Albert Francis E. Domingo, MD

my flight of ideas

Holy Week and Jose Rizal

Posted on | March 25, 2005 | No Comments

I just came home from a rather long procession with the carosa of the Santo Entierro, or dead Christ. It’s a Good Friday after all, and Roman Catholic liturgical services on this solemn day are restricted to group prayers for lent and the afternoon Veneration of the Cross.

It’s been a long time since I participated in full in such ceremonies, in part because of my prior moral issues with the former Parish priest. (No, it’s nothing like the US altarboy scandals, mind you!) This year’s lenten season is the first of our Parish under a new pastor, and the who’s who socialite-churchgoers were frantically scrambling for roles to play in the liturgy.

The solemnity of the occasion aside, I could not resist but have a feel of the political tension surrounding the Parish figures acting out their “assignments” on this hot afternoon. The lay ministers were assembling very much like a band of brothers gone old, while the mother butlers in charge of physical arrangements were moving about fixing the altar. Lectors and commentators were rehearsing the Passion of Our Lord – today’s Gospel reading – in a corner of the sacristy (backstage, if you will).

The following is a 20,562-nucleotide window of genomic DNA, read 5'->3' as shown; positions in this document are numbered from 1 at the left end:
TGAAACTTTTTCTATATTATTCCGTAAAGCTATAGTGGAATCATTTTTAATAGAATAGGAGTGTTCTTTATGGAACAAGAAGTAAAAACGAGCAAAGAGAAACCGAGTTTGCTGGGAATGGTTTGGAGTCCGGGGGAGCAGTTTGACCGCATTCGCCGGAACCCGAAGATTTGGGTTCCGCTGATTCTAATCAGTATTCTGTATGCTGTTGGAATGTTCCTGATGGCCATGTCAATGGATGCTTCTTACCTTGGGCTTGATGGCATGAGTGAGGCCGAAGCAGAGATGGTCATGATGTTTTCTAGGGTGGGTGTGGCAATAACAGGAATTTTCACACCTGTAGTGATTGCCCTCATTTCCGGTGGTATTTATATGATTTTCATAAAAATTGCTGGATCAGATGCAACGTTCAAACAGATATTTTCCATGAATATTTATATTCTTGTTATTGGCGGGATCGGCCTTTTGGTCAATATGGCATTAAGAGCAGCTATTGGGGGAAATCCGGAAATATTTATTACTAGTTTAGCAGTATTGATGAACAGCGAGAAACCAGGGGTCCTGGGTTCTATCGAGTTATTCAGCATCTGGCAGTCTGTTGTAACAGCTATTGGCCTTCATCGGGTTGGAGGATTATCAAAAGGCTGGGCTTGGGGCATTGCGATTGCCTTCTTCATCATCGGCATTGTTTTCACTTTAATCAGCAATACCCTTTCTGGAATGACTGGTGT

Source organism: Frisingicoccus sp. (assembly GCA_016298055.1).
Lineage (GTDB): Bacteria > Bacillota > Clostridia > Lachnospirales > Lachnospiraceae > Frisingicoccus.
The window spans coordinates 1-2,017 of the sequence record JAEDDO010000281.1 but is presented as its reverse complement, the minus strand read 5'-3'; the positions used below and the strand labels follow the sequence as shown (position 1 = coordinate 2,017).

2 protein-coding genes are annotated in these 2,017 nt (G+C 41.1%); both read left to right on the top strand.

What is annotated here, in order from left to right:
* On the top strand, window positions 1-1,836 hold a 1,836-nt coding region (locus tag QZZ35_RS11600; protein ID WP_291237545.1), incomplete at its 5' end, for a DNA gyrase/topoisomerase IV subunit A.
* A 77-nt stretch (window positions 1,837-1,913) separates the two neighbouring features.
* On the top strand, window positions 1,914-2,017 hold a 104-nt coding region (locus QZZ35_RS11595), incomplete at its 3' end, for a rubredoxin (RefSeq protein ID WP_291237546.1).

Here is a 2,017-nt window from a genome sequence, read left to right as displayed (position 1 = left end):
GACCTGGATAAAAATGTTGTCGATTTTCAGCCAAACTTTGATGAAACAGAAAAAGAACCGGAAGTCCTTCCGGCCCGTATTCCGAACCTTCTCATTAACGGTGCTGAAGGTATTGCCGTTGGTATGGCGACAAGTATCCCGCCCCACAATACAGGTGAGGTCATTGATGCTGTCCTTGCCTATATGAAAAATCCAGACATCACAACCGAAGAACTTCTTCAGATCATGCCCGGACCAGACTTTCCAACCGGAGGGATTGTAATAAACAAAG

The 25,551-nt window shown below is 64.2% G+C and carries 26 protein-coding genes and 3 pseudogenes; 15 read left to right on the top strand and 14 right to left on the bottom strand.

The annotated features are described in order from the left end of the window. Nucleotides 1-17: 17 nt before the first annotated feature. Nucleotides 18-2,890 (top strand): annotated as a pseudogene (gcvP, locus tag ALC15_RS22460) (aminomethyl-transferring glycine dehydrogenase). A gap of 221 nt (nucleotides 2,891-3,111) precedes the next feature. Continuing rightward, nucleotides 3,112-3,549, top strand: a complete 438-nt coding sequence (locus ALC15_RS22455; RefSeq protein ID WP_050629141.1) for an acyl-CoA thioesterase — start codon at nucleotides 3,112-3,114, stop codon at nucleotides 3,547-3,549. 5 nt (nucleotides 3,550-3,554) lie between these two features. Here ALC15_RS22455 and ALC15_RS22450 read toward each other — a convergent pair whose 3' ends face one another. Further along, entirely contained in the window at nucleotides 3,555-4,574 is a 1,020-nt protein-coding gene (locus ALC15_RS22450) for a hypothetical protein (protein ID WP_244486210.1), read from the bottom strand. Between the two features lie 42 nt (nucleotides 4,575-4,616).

I decided to take on my fifteen-year role as a sacristan, or acolyte/altar boy. Hey, I wasn’t alone – it wasn’t only I who stood there six feet with stubble and all at 22 years of age. Two more “seniors” were with me – and both of them are older by 2-3 years.

The act of everyone going about with tension due to an eagerness to please the new pastor was really interesting to watch. Everyone wanted the ceremony to be snappy – us included – and that meant consulting the new Parish priest more than once or twice.

I glanced around – and noticed just who were clinging to the new pastor. There was the brother of a local politician together with his wife (who liked to dip her fingers in as many organizations as possible). There were the usual crowd of old, retired men who happened to be frustrated clergymen (they took masteral units in theology just a few years ago) that chose to mingle with the politician’s brother. And don’t forget the incumbent official – yes, our Congressman was there in full political garb (does he ever change from his purple attire?) shaking the hands of whoever would be along his path.

And I thought it was only in Jose Rizal’s Noli me Tangere and El Filibusterismo eras that scenes like the above prevailed.

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